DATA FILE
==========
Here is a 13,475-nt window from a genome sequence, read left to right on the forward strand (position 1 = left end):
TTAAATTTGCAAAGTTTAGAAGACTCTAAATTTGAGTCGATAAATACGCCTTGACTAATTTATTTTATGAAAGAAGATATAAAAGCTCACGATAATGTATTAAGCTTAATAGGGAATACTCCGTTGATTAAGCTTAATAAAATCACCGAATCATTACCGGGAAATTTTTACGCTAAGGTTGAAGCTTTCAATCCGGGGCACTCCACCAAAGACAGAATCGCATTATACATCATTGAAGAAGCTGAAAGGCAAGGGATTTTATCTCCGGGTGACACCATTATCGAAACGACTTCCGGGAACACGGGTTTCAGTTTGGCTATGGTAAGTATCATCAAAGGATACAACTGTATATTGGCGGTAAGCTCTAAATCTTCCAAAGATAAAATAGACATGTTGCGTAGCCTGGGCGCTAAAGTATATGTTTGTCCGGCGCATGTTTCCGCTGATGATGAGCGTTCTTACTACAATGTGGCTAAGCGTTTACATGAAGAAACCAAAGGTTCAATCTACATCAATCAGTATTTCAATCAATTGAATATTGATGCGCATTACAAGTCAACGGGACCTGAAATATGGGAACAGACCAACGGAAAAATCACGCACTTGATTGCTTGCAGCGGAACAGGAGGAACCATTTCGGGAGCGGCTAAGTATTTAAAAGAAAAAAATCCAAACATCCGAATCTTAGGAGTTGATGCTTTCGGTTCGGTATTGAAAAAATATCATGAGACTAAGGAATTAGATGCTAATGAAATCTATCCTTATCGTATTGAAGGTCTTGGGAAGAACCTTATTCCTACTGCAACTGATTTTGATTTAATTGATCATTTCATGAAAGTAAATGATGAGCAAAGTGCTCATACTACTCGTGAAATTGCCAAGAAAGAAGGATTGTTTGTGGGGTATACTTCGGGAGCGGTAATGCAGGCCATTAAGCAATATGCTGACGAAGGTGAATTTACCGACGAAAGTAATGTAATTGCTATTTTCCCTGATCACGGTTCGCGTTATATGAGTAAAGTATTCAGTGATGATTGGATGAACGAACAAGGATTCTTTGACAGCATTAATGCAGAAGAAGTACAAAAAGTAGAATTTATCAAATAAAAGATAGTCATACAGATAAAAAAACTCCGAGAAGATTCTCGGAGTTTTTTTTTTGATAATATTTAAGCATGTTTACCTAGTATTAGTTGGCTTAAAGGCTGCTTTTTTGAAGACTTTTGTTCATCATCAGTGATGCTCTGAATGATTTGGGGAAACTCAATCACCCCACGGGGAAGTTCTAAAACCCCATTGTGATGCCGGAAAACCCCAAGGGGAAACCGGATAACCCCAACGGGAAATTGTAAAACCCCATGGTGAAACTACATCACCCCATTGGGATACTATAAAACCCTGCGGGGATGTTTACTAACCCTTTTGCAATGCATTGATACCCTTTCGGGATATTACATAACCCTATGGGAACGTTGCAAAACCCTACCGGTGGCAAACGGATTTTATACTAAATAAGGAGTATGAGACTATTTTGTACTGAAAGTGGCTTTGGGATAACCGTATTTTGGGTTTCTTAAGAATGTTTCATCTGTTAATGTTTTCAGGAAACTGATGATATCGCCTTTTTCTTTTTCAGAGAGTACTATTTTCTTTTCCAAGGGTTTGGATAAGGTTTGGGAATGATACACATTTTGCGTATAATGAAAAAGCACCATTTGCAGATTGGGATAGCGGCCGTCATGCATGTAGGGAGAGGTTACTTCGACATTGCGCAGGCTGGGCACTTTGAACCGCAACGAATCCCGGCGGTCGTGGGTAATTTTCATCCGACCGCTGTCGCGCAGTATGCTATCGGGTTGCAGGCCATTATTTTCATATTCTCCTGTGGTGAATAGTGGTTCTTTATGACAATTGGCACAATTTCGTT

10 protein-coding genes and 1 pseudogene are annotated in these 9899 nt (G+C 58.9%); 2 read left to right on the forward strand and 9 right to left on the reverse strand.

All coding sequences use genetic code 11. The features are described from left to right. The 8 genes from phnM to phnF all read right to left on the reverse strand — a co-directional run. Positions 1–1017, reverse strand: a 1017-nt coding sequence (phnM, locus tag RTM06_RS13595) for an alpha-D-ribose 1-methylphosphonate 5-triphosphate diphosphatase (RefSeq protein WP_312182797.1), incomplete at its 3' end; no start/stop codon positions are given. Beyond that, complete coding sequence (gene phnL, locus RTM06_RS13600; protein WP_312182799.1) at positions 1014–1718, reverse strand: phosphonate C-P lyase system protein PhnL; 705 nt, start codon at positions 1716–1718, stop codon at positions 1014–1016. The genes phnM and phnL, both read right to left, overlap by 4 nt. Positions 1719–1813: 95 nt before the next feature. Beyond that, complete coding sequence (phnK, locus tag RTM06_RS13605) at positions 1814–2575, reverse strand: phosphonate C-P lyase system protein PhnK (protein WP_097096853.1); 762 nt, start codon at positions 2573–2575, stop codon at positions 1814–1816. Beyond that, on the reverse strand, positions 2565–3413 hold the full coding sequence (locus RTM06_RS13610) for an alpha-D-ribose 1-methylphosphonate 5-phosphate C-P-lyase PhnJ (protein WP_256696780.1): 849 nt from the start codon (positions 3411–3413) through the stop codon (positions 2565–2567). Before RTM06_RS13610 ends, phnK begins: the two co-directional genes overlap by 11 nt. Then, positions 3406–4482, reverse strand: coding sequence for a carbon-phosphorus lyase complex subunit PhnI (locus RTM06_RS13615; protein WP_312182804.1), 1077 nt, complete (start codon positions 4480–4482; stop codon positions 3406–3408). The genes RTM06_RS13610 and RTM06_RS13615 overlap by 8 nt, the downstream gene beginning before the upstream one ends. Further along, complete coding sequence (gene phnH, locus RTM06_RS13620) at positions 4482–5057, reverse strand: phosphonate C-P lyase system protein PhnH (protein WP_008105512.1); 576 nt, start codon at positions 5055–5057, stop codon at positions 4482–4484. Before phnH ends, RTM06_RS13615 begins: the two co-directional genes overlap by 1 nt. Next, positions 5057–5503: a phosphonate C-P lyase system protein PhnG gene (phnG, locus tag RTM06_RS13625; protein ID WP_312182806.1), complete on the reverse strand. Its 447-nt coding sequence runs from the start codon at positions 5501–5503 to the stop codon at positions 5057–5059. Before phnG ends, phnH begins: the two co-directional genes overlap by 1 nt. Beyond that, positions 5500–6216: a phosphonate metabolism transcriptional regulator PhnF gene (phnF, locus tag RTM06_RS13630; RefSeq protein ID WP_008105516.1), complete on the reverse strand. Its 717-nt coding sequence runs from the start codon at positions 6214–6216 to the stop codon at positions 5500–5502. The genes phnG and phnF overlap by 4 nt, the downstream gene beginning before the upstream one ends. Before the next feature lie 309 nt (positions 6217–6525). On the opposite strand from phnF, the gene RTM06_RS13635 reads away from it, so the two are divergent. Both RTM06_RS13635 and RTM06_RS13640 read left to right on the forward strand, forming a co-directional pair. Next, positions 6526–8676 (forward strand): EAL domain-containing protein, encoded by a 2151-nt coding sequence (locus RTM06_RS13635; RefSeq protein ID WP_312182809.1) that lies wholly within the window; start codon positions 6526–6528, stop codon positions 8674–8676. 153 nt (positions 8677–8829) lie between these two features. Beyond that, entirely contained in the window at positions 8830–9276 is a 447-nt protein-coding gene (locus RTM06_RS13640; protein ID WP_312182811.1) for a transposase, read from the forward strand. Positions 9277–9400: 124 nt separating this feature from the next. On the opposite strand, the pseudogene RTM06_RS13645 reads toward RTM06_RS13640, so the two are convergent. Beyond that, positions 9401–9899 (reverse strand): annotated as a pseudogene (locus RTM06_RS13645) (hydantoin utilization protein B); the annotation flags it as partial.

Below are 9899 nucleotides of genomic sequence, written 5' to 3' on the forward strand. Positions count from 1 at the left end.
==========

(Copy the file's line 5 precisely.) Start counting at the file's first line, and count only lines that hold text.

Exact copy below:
Below are 9899 nucleotides of genomic sequence, written 5' to 3' on the forward strand. Positions count from 1 at the left end.